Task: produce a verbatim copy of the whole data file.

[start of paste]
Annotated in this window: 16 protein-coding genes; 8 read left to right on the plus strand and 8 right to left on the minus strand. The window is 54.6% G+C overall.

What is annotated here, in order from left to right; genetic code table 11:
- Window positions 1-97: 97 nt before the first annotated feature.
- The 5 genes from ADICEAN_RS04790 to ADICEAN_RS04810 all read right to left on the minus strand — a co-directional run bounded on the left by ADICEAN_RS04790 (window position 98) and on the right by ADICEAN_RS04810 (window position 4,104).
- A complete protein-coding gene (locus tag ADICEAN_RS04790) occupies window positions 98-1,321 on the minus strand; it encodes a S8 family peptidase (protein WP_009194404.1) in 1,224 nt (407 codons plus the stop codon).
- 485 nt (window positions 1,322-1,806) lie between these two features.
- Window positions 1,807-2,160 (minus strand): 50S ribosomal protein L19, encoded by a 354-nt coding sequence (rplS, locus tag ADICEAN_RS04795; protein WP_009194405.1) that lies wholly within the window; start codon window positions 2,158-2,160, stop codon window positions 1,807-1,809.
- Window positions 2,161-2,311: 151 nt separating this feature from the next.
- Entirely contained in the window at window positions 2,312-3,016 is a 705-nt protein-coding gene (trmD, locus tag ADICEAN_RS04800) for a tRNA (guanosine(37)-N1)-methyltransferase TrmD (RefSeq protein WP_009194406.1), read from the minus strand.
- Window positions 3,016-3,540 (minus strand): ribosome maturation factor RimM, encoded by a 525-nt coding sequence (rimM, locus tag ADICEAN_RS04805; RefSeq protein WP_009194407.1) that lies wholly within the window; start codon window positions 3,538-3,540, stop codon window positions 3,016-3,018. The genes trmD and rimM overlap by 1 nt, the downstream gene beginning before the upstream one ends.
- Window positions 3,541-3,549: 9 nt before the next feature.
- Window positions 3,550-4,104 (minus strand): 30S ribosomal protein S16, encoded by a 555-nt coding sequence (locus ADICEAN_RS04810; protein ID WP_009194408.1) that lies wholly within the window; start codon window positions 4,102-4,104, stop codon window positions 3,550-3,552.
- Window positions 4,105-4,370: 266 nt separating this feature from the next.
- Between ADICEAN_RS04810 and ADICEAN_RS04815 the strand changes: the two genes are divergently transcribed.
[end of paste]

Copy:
Annotated in this window: 16 protein-coding genes; 8 read left to right on the plus strand and 8 right to left on the minus strand. The window is 54.6% G+C overall.

What is annotated here, in order from left to right; genetic code table 11:
- Window positions 1-97: 97 nt before the first annotated feature.
- The 5 genes from ADICEAN_RS04790 to ADICEAN_RS04810 all read right to left on the minus strand — a co-directional run bounded on the left by ADICEAN_RS04790 (window position 98) and on the right by ADICEAN_RS04810 (window position 4,104).
- A complete protein-coding gene (locus tag ADICEAN_RS04790) occupies window positions 98-1,321 on the minus strand; it encodes a S8 family peptidase (protein WP_009194404.1) in 1,224 nt (407 codons plus the stop codon).
- 485 nt (window positions 1,322-1,806) lie between these two features.
- Window positions 1,807-2,160 (minus strand): 50S ribosomal protein L19, encoded by a 354-nt coding sequence (rplS, locus tag ADICEAN_RS04795; protein WP_009194405.1) that lies wholly within the window; start codon window positions 2,158-2,160, stop codon window positions 1,807-1,809.
- Window positions 2,161-2,311: 151 nt separating this feature from the next.
- Entirely contained in the window at window positions 2,312-3,016 is a 705-nt protein-coding gene (trmD, locus tag ADICEAN_RS04800) for a tRNA (guanosine(37)-N1)-methyltransferase TrmD (RefSeq protein WP_009194406.1), read from the minus strand.
- Window positions 3,016-3,540 (minus strand): ribosome maturation factor RimM, encoded by a 525-nt coding sequence (rimM, locus tag ADICEAN_RS04805; RefSeq protein WP_009194407.1) that lies wholly within the window; start codon window positions 3,538-3,540, stop codon window positions 3,016-3,018. The genes trmD and rimM overlap by 1 nt, the downstream gene beginning before the upstream one ends.
- Window positions 3,541-3,549: 9 nt before the next feature.
- Window positions 3,550-4,104 (minus strand): 30S ribosomal protein S16, encoded by a 555-nt coding sequence (locus ADICEAN_RS04810; protein ID WP_009194408.1) that lies wholly within the window; start codon window positions 4,102-4,104, stop codon window positions 3,550-3,552.
- Window positions 4,105-4,370: 266 nt separating this feature from the next.
- Between ADICEAN_RS04810 and ADICEAN_RS04815 the strand changes: the two genes are divergently transcribed.